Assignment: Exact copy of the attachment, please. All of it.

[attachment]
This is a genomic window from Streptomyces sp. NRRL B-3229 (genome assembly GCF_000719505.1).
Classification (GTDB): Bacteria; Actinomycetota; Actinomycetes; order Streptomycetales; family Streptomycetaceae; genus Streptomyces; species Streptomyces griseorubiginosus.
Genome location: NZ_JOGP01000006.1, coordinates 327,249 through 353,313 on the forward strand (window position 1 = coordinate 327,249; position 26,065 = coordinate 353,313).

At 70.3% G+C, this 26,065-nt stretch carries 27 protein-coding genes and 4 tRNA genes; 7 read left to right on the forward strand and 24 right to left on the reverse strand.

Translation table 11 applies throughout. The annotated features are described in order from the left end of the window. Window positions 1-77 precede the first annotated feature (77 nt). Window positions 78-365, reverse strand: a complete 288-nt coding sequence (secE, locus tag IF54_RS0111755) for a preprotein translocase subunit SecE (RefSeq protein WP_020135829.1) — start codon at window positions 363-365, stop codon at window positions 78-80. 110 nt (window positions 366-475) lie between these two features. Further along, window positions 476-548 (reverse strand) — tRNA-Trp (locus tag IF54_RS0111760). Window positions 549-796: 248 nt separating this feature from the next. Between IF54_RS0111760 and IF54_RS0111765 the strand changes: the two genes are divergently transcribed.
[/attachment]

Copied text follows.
This is a genomic window from Streptomyces sp. NRRL B-3229 (genome assembly GCF_000719505.1).
Classification (GTDB): Bacteria; Actinomycetota; Actinomycetes; order Streptomycetales; family Streptomycetaceae; genus Streptomyces; species Streptomyces griseorubiginosus.
Genome location: NZ_JOGP01000006.1, coordinates 327,249 through 353,313 on the forward strand (window position 1 = coordinate 327,249; position 26,065 = coordinate 353,313).

At 70.3% G+C, this 26,065-nt stretch carries 27 protein-coding genes and 4 tRNA genes; 7 read left to right on the forward strand and 24 right to left on the reverse strand.

Translation table 11 applies throughout. The annotated features are described in order from the left end of the window. Window positions 1-77 precede the first annotated feature (77 nt). Window positions 78-365, reverse strand: a complete 288-nt coding sequence (secE, locus tag IF54_RS0111755) for a preprotein translocase subunit SecE (RefSeq protein WP_020135829.1) — start codon at window positions 363-365, stop codon at window positions 78-80. 110 nt (window positions 366-475) lie between these two features. Further along, window positions 476-548 (reverse strand) — tRNA-Trp (locus tag IF54_RS0111760). Window positions 549-796: 248 nt separating this feature from the next. Between IF54_RS0111760 and IF54_RS0111765 the strand changes: the two genes are divergently transcribed.